A new report from the U.S. Centers for Disease Control and Prevention (CDC) has sobering news for parents – emergency department visits for traumatic brain injuries (TBIs) among children and adolescents arising from sports and recreation activities increased a whopping 60% during the last decade.
TBIs rose from 153,375 in 2001 to 248,418 in 2009, said the analysis in CDC′s Morbidity and Mortality Weekly Report. Bicycling, football, playground activities, basketball, and soccer were the primary sports involved, the study said.
“We believe that one reason for the increase in emergency department visits among children and adolescents may be a result of the growing awareness among parents and coaches, and the public as a whole, about the need for individuals with a suspected TBI to be seen by a health care professional,” said Linda C. Degutis, Dr.P.H., M.S.N., director of CDC′s National Center for Injury Prevention and Control.
During this eight–year period, approximately 173,285 children and adolescents (from birth to 19 years) were treated for non–fatal sports– and recreation–related TBIs each year in U.S. emergency departments.
The number of sports– and recreation–related TBI emergency department visits varied by age group and gender:
- 71.0 % of all visits were among males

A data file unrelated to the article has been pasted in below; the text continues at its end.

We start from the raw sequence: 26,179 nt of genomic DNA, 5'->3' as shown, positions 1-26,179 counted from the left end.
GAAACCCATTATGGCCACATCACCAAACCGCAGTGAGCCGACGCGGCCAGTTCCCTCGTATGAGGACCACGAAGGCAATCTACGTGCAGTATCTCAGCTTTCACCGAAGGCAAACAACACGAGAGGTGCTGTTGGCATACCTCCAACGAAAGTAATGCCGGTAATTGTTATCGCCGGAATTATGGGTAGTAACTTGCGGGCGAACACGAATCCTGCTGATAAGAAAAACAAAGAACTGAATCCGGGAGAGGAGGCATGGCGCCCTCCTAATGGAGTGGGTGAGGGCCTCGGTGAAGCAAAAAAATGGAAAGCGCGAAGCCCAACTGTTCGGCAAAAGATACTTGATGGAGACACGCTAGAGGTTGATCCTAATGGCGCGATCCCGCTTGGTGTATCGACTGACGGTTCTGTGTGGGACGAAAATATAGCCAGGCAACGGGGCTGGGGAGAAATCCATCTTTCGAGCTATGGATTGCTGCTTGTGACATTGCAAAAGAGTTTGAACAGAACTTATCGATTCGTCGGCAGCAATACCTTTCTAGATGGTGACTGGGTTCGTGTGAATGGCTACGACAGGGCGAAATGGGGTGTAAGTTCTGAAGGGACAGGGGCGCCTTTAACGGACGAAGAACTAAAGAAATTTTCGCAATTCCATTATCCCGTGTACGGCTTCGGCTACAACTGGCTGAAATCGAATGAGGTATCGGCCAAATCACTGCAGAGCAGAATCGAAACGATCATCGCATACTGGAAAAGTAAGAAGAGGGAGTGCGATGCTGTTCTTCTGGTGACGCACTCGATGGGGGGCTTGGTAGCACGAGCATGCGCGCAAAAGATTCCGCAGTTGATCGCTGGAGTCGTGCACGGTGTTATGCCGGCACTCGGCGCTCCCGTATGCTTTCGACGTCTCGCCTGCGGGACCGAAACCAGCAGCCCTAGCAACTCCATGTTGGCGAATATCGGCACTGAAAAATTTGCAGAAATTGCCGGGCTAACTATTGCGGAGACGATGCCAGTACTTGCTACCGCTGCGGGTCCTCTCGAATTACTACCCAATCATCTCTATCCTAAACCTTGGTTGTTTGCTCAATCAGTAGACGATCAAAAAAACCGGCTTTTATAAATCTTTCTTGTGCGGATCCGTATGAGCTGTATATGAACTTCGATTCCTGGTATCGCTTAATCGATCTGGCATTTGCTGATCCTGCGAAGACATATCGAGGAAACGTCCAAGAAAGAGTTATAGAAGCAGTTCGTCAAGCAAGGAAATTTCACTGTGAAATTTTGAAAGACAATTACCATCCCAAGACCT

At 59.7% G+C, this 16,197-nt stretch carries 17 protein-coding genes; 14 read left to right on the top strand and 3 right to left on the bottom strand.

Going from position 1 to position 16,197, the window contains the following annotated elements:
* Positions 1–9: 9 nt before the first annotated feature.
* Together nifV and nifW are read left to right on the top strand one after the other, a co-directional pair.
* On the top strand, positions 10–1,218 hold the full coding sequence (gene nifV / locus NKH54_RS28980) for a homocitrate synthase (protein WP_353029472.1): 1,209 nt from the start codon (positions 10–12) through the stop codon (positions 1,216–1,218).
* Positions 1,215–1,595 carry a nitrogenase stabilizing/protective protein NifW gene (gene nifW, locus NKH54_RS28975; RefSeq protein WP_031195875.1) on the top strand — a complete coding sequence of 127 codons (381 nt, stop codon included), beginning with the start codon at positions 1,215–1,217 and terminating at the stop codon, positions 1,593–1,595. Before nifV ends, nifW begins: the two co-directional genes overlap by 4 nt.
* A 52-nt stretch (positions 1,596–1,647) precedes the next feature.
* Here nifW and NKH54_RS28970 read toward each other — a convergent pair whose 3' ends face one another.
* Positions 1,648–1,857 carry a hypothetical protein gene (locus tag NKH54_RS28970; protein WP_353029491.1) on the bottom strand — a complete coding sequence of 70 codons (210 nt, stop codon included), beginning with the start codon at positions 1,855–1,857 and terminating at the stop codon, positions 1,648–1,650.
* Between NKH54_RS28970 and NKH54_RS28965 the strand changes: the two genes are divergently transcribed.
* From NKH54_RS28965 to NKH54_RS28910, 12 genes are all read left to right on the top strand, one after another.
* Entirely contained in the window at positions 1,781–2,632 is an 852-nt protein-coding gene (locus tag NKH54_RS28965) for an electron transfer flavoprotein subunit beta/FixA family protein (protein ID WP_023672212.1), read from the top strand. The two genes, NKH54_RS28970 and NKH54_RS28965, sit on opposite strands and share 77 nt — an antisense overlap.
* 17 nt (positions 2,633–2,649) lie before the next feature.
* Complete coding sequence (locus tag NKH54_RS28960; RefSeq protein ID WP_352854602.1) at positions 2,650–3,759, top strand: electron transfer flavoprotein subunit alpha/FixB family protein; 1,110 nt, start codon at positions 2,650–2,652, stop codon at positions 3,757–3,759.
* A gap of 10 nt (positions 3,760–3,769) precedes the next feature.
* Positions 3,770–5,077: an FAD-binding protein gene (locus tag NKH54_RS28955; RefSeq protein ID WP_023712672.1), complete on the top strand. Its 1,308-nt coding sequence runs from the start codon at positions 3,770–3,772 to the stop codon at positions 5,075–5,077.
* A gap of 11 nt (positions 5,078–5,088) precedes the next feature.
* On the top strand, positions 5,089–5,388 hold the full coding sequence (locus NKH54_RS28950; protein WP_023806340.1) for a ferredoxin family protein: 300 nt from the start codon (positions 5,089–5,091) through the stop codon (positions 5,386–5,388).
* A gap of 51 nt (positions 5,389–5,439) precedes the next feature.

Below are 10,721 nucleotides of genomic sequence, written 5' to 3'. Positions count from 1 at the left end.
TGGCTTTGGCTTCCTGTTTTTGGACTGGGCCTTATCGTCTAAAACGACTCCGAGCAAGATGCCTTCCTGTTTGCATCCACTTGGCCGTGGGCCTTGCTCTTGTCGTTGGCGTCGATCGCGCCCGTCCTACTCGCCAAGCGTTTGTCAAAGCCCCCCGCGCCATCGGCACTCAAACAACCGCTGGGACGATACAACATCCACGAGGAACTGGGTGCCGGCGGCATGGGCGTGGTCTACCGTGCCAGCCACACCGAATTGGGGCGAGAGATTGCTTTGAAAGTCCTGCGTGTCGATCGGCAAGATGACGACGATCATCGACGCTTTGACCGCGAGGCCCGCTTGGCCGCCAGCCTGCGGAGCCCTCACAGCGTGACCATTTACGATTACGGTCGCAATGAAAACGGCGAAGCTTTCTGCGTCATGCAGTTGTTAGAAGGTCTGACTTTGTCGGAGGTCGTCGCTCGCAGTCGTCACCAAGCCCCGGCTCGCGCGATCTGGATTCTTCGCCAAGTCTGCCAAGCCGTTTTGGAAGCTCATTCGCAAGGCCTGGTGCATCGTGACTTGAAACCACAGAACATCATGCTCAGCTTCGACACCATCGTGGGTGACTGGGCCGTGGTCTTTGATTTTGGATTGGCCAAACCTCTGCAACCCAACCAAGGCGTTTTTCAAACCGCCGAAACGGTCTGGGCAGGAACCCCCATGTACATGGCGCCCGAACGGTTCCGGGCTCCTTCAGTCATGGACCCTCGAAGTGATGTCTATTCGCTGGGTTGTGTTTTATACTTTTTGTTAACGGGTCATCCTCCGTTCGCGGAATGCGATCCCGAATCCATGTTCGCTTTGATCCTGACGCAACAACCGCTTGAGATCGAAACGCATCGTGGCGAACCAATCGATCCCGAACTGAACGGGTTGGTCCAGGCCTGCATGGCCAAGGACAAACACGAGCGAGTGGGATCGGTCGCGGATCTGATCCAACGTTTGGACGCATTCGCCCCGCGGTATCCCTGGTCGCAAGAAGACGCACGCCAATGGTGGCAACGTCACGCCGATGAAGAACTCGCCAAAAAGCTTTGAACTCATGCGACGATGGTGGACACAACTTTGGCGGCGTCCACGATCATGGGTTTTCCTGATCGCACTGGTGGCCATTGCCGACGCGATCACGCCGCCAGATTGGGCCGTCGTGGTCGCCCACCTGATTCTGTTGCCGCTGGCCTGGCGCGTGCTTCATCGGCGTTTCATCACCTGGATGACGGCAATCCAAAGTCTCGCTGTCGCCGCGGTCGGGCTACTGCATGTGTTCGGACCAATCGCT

- 70.5 % of visits were among persons aged 10–19 years
- Children from birth to 9 years commonly sustained injuries during playground activities or while bicycling
Data for those aged 10–19 years varied also by activity and gender. Injuries among males most often occurred while playing football or bicycling. Females sustained injuries most often while playing soccer or basketball or while bicycling.
Research indicates that young athletes with a TBI experience longer recovery times and are at greater risk of serious outcomes compared to adults. TBI symptoms may appear mild, but the injury can lead to significant life–long impairment affecting an individual′s memory, behavior, learning, and/or emotions. Appropriate diagnosis, management, and education are critical for helping young athletes with a TBI recover quickly and fully.
“While some research shows a child′s developing brain can be resilient, it is also known to be more vulnerable to the chemical changes that occur following a TBI,” said Richard C. Hunt, M.D., director of CDC′s Division for Injury Response. ?